HUNDREDS of jobs in Bridlington and thousands more across East Yorkshire have been saved after the government performed a stunning u-turn on its plans to impose VAT on static caravans.
In a move which would have “devastated” the local caravan manufacturing industry and had a crippling knock on effect to coastal caravan parks and the tourism industry, Chancellor George Osbourne had announced that a VAT loophole would be closed from October this year and the 20% tax rate would be levied on the sale of static caravans.
But after a vigorous campaign in which local businesses and East Yorkshire MPs claimed the government “had not thought through” the plans, it was announced that a reduced 5% tax rate would be imposed from April 2013 instead.
Ron Austin, joint managing director of Carnaby Caravans – where around 70 jobs were at risk – has welcomed the move.
He said: “We would have preferred that there were no changes to the VAT rules on static caravans, but this announcement is good news.
“Working with our customers, the industry should be able to cope with this, and we can say from our point of view that we will not make any knee jerk reactions and that we do not have to lose any jobs because of the caravan tax – although it is still a very tight market place.”
Mr Austin, who was set to meet with local MPs yesterday to thank them for their support in lobbying the government, praised the efforts of the campaign.
He said: “It goes to show what can be done when people come together to oppose plans that were clearly illogical and not thought out.
“Although we have not seen the full plans as yet, the 20% rate will still apply to loose items in the caravans such as furnishings, so we will still see the overall price of a static caravan increasing by around 7.5 to 8%.”
Currently, VAT is not imposed on the sale of static caravans.
Around 95% of all UK statics are made in East Yorkshire, with around 6,000 people directly employed by caravan manufacturers – although the industry supports an estimated further 20,000 jobs in our region through its supply chain.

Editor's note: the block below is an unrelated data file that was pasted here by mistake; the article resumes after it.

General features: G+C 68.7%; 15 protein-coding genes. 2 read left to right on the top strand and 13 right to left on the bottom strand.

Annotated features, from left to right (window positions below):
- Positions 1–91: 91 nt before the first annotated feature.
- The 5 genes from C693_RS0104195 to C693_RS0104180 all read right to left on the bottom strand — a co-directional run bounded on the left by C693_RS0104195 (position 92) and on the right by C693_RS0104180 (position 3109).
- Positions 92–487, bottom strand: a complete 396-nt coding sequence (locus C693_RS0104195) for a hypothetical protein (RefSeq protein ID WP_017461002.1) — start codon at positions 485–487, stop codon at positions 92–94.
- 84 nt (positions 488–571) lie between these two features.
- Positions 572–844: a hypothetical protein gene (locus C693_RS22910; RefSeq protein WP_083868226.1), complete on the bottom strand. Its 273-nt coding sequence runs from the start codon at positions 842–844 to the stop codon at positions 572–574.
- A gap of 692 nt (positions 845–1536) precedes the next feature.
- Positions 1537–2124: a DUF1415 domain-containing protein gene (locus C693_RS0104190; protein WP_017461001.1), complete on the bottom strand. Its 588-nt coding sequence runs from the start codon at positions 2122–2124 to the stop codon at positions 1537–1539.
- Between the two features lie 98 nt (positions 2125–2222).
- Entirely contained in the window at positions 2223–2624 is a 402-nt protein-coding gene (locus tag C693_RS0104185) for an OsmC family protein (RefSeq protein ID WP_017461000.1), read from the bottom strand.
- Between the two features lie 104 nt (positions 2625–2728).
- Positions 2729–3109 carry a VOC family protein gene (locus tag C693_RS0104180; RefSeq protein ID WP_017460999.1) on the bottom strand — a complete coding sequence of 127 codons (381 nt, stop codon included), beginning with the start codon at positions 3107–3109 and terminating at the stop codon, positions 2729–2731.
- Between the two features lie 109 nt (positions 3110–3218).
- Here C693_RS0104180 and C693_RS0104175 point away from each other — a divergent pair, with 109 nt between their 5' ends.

The industry is also linked with the local tourism trade, with the British Holiday and Home Park Association estimating that one person would have lost their job on a holiday park for every fifteen caravans affected by a VAT levy.
During the campaign, Bridlington MP Greg Knight initially attracted criticism for not voting against the government’s plans.
He explained that he had requested an extension to a consultation period, and then joined other East Yorkshire MPs in delivering a petition against the plans to the government.
Welcoming the compromise, Mr Knight said: “This is a sensible plan, it gives the industry time to plan for the changes and the tax is not levied at a job-destroying rate.
“Static holiday caravans are a vital part of the economy in East Yorkshire and provide employment for many.
“It is refreshing to have a Government who first extended the consultation period as I requested and then during that period listened to the concerns of the industry, and acted accordingly.”
Other MPs in East Yorkshire and Humberside have welcomed the move, but criticised the government for forcing those working in the industry to be concerned for their futures.
Coun Shelagh Finlay, Labour councillor for Bridlington’s south ward on East Riding of Yorkshire Council, said: “I am really pleased that cross party efforts have worked and that we have now reached a compromise.
“However, I would have preferred it if the status quo had been maintained and no VAT was levied on static caravans at all.”